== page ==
In 1972, Worrall  designed a study to test Leopold's  observations and was able to replicate them. She tested two groups of monolingual and bilingual children at ages 4–6 and 6–9, and presented them with tests to assess whether they showed a semantic or phonetic preference when categorising words. An example of one task given in the paper was to decide which of the two words can and hat were more similar to the word cap. The semantic choice would be hat, versus the phonetic which would be can. Other tests were designed to provide a choice between semantic and phonetic interpretation of objects (e.g. in a hypothetical situation could you call a cow a dog and if you did would this dog bark?).
She found that, although both monolingual and bilingual children showed no differences in the way they understood the words used, 54% of the younger bilingual children consistently showed a semantic preference in contrast to their monolingual peers. In monolingual children, semantic preference increased with age, suggesting that bilingual children reach a stage of semantic development 2–3 years earlier than their monolingual peers. This finding is in stark contrast to the early research and claims about bilingualism which warned that bilingualism stunts children's linguistic development.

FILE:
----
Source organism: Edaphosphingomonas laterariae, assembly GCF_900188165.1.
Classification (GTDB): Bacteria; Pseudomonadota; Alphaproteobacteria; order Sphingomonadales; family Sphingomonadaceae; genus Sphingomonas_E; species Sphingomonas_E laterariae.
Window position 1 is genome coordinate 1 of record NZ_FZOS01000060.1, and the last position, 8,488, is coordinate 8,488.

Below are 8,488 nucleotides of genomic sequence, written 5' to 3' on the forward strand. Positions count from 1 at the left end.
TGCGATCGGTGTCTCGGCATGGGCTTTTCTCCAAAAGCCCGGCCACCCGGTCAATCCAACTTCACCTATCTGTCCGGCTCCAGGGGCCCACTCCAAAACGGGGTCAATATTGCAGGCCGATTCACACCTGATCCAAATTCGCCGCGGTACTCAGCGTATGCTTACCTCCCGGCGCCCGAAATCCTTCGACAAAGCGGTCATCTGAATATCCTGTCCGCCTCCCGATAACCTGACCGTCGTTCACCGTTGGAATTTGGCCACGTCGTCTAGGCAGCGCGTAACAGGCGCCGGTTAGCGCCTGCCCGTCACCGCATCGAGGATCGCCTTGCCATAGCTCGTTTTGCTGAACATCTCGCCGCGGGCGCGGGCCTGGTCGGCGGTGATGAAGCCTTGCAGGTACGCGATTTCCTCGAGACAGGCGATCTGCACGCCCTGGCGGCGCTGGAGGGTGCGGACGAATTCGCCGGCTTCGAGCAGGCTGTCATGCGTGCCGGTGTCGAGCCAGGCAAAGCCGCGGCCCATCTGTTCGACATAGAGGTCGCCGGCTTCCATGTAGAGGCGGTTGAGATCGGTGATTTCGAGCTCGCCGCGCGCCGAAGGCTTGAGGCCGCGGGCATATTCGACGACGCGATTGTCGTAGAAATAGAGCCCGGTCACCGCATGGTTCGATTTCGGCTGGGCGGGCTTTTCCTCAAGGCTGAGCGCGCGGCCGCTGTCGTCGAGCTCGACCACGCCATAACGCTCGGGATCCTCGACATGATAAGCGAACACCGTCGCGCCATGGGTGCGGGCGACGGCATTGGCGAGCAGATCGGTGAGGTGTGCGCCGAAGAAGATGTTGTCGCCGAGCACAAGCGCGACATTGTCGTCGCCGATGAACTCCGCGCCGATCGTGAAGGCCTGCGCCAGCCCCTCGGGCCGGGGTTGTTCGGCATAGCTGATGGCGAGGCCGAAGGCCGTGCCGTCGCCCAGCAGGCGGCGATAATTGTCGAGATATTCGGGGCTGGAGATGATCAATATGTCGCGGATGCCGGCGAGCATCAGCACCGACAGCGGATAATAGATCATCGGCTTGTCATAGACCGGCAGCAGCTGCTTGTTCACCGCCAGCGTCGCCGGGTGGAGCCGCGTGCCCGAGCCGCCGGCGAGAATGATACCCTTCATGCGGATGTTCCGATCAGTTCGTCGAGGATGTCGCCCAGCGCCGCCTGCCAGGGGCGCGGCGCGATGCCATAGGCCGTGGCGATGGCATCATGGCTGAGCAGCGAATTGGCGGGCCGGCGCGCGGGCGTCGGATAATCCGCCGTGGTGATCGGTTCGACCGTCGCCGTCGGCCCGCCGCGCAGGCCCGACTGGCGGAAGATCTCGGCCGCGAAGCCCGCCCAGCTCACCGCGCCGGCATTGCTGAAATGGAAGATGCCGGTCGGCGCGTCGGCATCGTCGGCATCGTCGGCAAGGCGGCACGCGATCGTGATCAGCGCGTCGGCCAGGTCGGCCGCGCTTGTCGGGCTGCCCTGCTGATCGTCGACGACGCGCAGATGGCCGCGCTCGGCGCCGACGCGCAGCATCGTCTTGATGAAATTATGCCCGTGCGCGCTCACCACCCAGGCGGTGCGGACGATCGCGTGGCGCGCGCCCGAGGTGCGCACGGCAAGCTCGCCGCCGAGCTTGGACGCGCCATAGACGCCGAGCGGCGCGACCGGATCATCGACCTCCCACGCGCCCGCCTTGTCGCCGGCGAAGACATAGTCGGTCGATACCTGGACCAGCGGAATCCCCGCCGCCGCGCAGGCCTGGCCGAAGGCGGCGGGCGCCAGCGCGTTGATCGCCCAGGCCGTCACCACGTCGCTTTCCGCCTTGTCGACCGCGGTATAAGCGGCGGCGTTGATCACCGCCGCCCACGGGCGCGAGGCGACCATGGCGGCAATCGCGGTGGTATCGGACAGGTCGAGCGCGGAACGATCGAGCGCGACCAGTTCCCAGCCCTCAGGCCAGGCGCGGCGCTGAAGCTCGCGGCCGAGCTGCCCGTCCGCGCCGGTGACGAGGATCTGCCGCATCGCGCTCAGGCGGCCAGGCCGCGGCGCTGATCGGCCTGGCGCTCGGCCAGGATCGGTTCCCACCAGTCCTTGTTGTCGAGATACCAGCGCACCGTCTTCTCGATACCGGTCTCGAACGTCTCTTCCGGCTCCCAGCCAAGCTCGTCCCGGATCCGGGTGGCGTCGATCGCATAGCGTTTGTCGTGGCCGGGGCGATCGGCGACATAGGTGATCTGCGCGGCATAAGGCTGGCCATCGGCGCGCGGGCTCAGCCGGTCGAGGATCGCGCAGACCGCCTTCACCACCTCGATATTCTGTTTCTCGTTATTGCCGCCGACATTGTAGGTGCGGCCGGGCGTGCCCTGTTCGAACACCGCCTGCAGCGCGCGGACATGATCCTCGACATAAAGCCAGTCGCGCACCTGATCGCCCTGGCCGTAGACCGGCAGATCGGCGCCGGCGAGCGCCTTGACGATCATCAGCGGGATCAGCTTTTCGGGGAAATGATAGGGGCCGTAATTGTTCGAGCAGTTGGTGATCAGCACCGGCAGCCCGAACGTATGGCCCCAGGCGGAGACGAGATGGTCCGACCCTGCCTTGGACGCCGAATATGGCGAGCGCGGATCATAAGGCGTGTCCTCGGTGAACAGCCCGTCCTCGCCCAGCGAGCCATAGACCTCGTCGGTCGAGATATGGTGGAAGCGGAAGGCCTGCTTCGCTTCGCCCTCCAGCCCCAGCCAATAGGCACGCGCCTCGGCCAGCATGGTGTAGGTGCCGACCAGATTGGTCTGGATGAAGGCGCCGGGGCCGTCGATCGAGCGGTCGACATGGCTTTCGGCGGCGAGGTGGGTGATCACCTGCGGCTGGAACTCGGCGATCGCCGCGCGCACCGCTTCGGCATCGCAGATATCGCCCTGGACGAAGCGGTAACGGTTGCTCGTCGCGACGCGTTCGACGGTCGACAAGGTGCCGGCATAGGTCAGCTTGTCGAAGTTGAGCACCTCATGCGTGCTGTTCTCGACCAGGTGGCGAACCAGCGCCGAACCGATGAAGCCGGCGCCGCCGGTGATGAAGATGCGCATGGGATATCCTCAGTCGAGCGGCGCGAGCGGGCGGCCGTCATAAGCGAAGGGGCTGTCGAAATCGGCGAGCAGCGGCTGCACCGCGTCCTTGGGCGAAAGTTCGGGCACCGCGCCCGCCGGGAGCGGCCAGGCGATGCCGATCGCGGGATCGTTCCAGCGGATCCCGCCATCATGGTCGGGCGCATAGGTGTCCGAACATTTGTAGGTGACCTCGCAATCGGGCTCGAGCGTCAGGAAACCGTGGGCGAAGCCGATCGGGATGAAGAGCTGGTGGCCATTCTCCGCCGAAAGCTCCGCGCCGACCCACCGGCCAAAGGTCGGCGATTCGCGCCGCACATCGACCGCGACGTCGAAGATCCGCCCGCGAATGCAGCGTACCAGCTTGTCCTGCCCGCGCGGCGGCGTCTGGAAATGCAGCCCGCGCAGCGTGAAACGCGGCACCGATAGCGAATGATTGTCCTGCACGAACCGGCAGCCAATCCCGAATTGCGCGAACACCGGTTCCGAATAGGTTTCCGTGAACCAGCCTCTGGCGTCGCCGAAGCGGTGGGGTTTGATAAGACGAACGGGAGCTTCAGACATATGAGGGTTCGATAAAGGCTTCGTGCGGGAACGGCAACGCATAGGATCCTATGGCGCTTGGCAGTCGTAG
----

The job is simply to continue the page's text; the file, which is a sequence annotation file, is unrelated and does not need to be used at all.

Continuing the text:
In their book In Other Words, Ellen Bialystok and Kenji Hakuta examine the idea that "the knowledge of two languages is greater than the sum of its parts." They argue that the linguistic benefits of being bilingual are more than simply being able to speak two languages. If a child is learning two languages whose structures and rules are significantly different from each other, this would require the child to think in more complicated ways. An example of this is the understanding of the arbitrariness of labels for objects discussed in the above paragraph, but also being able to distinguish between and use two different grammatical or syntactical structures. This enables the child to increase their understanding of the structure of language and gain a greater awareness of meaning; an increase of metalinguistic awareness.